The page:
Show brief item record

dc.contributor.authorBeckelheimer, Teresa
dc.date.accessioned2021-12-01T15:49:00Z
dc.date.available2021-12-01T15:49:00Z
dc.date.issued2021
dc.identifier.urihttps://hdl.handle.net/20.500.12588/751
dc.description.abstractAfricans enslaved during the transatlantic slave trade not only lost their families, their friends, their homes, they also lost their identity. Forced onto ships in tight quarters, these men and women of Africa were stripped of their clothes, their belongings, and their existence as Africans and taken to a foreign land and sold as slaves. They were forced to create a new identity in a new world, shaping their new lives through a collective memory of all that they lost. This article looks at the way DNA is helping the descendants of enslaved Africans reconnect to a lost past and contribute to the African Diaspora.en_US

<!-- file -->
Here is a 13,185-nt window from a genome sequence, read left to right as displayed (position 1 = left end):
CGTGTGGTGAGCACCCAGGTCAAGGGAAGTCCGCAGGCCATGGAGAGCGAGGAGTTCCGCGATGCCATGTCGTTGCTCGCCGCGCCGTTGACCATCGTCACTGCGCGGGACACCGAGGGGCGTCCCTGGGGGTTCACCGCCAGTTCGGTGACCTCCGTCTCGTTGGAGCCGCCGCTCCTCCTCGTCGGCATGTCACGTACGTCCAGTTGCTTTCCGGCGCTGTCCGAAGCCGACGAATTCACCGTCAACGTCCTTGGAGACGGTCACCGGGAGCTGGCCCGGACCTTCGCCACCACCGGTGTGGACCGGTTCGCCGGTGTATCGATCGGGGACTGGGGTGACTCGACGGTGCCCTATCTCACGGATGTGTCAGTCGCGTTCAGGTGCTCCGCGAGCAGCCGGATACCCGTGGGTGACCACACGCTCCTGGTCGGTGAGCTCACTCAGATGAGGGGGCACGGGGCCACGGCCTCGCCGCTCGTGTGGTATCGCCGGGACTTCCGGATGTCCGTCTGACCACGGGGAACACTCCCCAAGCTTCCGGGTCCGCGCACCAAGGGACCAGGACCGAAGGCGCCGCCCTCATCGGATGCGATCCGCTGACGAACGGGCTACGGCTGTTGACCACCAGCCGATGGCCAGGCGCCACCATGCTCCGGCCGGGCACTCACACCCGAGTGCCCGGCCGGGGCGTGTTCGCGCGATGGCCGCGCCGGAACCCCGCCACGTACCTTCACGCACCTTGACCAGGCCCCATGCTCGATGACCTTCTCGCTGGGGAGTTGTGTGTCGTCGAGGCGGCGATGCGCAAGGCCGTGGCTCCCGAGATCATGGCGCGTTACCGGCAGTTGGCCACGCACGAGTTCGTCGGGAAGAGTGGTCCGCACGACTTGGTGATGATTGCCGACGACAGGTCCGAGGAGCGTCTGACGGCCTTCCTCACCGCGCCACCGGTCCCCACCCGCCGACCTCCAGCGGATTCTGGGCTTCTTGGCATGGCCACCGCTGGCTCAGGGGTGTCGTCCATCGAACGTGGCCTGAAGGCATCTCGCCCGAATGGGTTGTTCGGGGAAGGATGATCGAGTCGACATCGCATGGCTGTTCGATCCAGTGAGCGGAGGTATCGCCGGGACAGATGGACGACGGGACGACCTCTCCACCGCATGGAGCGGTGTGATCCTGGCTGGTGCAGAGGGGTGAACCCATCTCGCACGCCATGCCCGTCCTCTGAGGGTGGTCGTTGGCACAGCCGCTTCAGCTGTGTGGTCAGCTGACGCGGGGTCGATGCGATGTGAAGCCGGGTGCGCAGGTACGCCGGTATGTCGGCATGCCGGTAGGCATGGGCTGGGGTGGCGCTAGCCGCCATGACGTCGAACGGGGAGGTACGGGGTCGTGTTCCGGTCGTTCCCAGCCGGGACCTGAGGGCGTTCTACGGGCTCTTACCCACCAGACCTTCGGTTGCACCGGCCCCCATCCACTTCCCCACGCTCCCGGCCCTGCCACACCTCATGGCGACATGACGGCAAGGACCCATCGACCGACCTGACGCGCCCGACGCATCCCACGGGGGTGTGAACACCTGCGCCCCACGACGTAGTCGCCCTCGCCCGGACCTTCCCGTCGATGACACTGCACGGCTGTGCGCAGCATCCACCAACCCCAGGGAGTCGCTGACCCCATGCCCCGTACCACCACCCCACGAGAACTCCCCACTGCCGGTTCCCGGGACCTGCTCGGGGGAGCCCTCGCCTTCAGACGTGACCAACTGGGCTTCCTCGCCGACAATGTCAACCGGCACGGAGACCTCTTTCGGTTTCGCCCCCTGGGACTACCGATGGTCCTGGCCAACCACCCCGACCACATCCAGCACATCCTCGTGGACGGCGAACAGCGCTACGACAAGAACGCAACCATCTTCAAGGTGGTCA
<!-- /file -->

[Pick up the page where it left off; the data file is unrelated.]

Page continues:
dc.language.isoen_USen_US
dc.publisherUniversity of Texas at San Antonio, College of Liberal and Fine Artsen_US
dc.relation.ispartofseriesBeyond Boundaries
dc.titleAfrican Identity and the African Diaspora: The Genetic Impact of the Transatlantic Slave Tradeen_US
dc.typeArticleen_US
dc.description.departmentHistoryen_US
dc.description.departmentHistoryen_US


Files in this item

Thumbnail

This item appears in the following Collection(s)

Show brief item record